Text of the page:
I'm not sure how much my dad is understanding about what is going on. One minute he is very aware that his son is very sick. The next minute he refers to Ben as his brother. Not just mixing up his name, but really believing he is his brother. He has several times said that if Don, meaning Ben, passes away, that that will leave him the last one. The last one of what, I'll ask. The last one of the old people. The last one of "his" family. I try to remind him that Ben is his son, not his brother. Sometimes it takes, others it doesn't. Maybe Dad is protecting himself from the hurt by believing that it is Uncle Don in that bed, rather than his son. He knows, it is very possible, that the person in the bed may never come back. He just is very confused as to who that person is.
I got to the hospital today and bought an iced chai tea and headed up to the fifth floor where my brother lay fighting the battle for his life. When I got to his room, the electrodes for the EEG had been removed. That machine was out of the room. He was still moaning and still reaching to the sky. I thought once or twice he was trying to make words through his moans. Wishful thinking I'm sure. I talked to him. Told him the goings on of family members. Told him how excited his grand niece was to start preschool. I reminded him that he needed to be here to watch his nephew's upcoming excursion into fatherhood. I thought I saw a glimmer of response, was it real or coincidental?
My brother is a techy. He loves just about anything there is to do with technology. He built the website for his church, St.George's. He is very proud of the site and very possessive of it. He works hard on it. I'm pretty sure most if not all of the photos on the site were taken by him. A friend of his from church told me that every now and then he would offer Ben a photo for the site, Ben would politely say no for one reason or another. He apparently wanted the work to all be his.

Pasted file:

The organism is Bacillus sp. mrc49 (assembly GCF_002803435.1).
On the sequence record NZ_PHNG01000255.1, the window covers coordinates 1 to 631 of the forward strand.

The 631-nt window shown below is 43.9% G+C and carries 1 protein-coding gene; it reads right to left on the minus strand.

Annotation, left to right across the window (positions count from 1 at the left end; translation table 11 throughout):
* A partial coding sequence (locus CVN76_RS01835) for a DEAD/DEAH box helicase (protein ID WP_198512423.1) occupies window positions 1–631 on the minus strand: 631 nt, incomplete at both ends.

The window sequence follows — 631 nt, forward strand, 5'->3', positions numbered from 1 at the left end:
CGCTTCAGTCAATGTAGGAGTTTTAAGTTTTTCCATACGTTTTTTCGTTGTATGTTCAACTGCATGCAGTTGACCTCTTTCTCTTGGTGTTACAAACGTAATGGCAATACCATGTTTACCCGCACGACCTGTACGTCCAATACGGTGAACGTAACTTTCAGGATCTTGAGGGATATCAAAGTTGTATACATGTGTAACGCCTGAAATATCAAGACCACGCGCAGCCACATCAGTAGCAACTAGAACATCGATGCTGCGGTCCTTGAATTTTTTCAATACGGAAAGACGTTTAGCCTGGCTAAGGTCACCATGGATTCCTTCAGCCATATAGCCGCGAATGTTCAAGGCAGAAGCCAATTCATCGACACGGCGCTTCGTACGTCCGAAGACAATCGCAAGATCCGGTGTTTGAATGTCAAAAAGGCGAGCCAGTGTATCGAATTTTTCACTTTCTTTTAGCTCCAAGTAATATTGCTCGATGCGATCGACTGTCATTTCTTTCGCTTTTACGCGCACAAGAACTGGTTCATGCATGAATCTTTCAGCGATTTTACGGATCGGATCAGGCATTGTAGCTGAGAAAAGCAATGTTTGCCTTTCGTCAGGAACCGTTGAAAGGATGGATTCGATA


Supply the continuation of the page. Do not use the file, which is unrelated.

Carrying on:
Ben loves his computers. He knows how to fix about anything on a computer. If he was told he had to give up either his books or his computers to survive, he'd probably choose not to survive.
This all being said, Ben, has a flip phone. Yes, a flip phone. The only reason that he has that is because his previous phone, a model from 1988, fell in the toilet. Ben will trudge around carrying a huge computer, his iPod and his cell phone everywhere he goes, rather than buy a smartphone.
In February when my father was having gallbladder surgery Ben was lugging all of those things with him throughout the hospital. The computer is not a light thing to carry. I don't remember how the subject came up, but we got onto the subject of smart phones. "I don't need a smartphone," he said, holding up his phone from 1922, "this one works just fine."
I looked at him. I looked at my sister. I looked back at Ben and his collection of stuff all around him. I held up my iPhone and said, "see all of that stuff all around you, that heavy computer, that iPod, that phone. I have all of that stuff, RIGHT HERE!"
He looked at me, with the ever famous I know more than you look he has, "but if I want to edit a photo for the St. George's web site, I can't do it on that."
I sighed, looked at my sister, and sat back in my chair. There was no winning this one.
The Father from the local church came by again today. He said a prayer for healing. I thought I saw a little spark of my brother come through while he was here. It is just so hard to tell.
When the Father left I went to the bathroom for the fiftieth time. One thing good about drinking chai tea, you get your exercise.
Ben sometimes seems to listen intently to his music that I keep playing next to him. Especially prayers, and chants. Once in a while he seems to try to chant along. Then returns to moaning. I keep the music going, and hope that at some point his moans will turn into chants.